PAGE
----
obesity in children

A new study has found that dietary protein and fat intake can influence, and indeed enhance the FTO gene-linked risk for obesity in children.


Obesity is a complex trait that is influenced by the interplay of genetic, socioeconomic, cultural, psychological, and lifestyle-related factors. Studies have identified more than 430 genes that are associated with the risk for obesity.In particular, variants of the fat mass and obesity-associated (FTO) gene are associated with obesity in humans.2 The FTO gene has been shown to regulate eating behavior and energy expenditure. There is also evidence suggesting that high saturated fatty acid (SFA) intake and a comparatively low polyunsaturated fatty acid (PUFA) intake in individuals carrying particular variants of the FTO gene can compound the effects of this gene on obesity.3,4

While variants of the FTO gene have been associated with obesity in individuals from diverse populations, this association has not been examined in Latin American populations with a high degree of admixture. A study carried out in the city of Salvador in Brazil examined this relationship in a highly mixed randomly selected group of 1191 children between 4–11 years of age.It also examined the effects of diet on the relationship between FTO variants and obesity in children. The results of the study were recently published in the British Journal of Nutrition.

The participants were classified into underweight, normal weight, overweight, and obese categories after gathering their anthropometric data (height, weight, and age) and determining their basal metabolic indices (BMIs). DNA was extracted from blood samples and sequenced to determine variants of the FTO gene. Dietary information was gathered by using a questionnaire to record foods consumed in the preceding 24-hour period, which was then converted into an energy and macronutrient format.

Data analysis showed that of the 1191 children who participated, 11.2% were overweight or obese. DNA sequencing, analysis of the FTO gene variants, and subsequent statistical evaluation showed a significant association of certain gene variants with obesity. Ten variants located in 3 different non-coding segments(introns) of the gene were found significantly associated.

The study also found that having a particular variant of the FTO gene (rs62048379) not only increased the risk for obesity, but when the protein content in the diet of these individuals was high (above the median value with all participants considered), their risk for obesity was twice as high when compared to individuals who did not possess this variant. Similarly, individuals with the rs62048379 variant on a diet with a PUFA:SFA ratio below the median value for the study group were at a 1.63 times higher risk for obesity than individuals who did not carry the variant. These findings support available data about the benefits of a diet with a high PUFA:SFA ratio.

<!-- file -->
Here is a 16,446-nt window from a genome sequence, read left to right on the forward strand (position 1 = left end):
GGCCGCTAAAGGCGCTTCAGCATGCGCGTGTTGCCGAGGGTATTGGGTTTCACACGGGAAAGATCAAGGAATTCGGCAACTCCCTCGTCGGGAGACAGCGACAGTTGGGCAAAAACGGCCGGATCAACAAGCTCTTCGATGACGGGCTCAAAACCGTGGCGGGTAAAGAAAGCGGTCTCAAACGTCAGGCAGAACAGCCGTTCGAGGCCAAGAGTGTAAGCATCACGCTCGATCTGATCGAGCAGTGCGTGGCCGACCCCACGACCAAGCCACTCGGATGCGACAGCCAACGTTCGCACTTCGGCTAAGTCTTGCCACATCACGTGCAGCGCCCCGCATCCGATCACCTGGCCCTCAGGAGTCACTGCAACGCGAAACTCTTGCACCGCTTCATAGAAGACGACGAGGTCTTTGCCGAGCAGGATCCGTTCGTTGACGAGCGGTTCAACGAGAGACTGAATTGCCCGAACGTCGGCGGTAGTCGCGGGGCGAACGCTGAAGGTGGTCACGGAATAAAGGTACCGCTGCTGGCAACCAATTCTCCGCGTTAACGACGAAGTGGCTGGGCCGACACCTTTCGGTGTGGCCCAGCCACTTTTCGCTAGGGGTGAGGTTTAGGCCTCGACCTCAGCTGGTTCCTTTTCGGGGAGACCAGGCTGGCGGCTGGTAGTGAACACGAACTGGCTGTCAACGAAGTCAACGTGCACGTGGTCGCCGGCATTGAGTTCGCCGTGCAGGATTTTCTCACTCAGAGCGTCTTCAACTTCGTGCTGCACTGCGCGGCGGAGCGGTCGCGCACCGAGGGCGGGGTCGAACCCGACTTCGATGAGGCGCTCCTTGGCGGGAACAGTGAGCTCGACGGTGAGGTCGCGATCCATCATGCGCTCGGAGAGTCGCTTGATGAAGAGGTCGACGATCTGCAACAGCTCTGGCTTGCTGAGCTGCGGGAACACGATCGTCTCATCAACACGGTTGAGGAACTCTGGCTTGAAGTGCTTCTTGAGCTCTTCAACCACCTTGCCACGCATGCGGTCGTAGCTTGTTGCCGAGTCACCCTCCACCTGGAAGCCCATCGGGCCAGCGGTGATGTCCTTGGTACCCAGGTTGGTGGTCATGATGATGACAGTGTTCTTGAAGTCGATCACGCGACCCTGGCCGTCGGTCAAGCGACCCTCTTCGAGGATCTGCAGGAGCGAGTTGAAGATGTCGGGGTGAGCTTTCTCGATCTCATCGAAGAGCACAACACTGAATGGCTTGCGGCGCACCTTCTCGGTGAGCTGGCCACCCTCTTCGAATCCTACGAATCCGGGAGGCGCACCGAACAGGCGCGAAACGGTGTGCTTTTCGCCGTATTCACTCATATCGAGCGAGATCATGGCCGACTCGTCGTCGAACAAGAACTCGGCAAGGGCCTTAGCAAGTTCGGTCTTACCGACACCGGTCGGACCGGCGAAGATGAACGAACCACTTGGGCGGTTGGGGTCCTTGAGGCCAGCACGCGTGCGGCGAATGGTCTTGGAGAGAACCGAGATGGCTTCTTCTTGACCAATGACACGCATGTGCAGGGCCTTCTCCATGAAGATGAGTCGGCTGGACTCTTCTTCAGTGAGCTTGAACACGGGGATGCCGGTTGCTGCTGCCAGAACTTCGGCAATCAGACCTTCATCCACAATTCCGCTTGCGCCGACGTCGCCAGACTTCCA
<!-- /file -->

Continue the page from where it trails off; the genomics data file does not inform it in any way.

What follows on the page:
A limitation of the study was the small size of the sample comprised of children of predominantly African descent; therefore, these results may not be generalizable to other ethnic groups. Other limitations include; using the BMI to determine obesity status, which does not adequately represent body fat composition or distribution, determining dietary intake using a food questionnaire, which may not always be entirely accurate, and the cross-sectional nature of the study with no follow-up, which limits an analysis of the biological mechanisms involved in the variant-diet-obesity link.

Overall, the study’s findings are consistent with previously published results about the role of FTO in the coordinated regulation of energy intake and energy expenditure as well as in emotional eating and binge eating.2,6 There is also some evidence indicating that the FTO protein may have a role in sensing amino acid levels, which in turn may influence body composition.7 However, the mechanism by which dietary SFAs influence FTO-linked obesity is not clear, and delineating these relationships will require further studies.

Written by Usha B. Nair, Ph.D.


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